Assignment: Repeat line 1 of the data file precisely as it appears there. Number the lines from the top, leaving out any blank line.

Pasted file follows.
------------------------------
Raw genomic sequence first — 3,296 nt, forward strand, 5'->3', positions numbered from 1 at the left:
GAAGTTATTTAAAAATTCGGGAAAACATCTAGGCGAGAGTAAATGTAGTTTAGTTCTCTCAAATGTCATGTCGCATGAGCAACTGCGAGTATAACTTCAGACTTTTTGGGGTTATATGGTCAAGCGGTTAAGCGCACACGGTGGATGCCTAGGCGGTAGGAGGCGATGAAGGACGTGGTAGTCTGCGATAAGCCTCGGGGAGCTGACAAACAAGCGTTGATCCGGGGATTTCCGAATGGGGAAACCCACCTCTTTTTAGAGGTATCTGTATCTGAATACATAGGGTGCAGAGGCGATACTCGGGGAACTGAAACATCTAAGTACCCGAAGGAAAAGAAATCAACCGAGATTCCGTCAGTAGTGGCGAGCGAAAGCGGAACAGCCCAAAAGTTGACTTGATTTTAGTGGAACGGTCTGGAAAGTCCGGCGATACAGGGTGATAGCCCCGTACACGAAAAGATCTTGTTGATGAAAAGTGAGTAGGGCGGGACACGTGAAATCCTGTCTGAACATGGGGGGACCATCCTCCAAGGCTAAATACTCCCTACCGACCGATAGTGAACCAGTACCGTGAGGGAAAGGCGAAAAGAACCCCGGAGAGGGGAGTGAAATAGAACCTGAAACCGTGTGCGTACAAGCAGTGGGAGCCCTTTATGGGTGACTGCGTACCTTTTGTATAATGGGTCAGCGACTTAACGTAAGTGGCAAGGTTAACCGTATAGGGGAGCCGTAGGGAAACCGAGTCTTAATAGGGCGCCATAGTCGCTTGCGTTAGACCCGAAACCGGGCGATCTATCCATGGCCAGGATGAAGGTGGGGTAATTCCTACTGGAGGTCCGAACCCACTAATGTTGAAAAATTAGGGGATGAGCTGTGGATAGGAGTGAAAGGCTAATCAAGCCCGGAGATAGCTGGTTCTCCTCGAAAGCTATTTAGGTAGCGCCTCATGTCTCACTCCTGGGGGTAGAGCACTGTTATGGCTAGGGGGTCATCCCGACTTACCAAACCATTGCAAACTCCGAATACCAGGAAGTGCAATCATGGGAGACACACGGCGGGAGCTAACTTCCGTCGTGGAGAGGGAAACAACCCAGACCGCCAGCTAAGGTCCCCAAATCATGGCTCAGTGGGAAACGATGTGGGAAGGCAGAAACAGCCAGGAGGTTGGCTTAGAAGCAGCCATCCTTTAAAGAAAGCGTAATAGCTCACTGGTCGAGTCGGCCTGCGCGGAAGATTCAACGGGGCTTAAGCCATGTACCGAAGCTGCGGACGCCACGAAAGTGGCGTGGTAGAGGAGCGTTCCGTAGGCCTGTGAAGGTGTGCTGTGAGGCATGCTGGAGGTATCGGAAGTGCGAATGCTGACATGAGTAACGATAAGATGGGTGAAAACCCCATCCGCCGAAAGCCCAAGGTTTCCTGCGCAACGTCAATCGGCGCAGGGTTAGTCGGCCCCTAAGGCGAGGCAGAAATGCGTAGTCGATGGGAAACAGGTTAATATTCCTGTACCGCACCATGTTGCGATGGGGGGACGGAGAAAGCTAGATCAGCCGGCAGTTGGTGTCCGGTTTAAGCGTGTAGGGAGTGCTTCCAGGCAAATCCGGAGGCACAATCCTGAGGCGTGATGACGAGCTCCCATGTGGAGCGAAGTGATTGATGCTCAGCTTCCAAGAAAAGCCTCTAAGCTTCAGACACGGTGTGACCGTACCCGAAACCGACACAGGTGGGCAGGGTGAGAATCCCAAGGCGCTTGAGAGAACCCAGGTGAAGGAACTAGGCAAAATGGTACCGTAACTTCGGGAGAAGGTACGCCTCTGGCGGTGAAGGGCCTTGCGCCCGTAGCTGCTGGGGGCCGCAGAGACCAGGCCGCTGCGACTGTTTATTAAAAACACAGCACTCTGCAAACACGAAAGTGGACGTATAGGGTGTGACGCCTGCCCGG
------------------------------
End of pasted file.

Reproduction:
Raw genomic sequence first — 3,296 nt, forward strand, 5'->3', positions numbered from 1 at the left: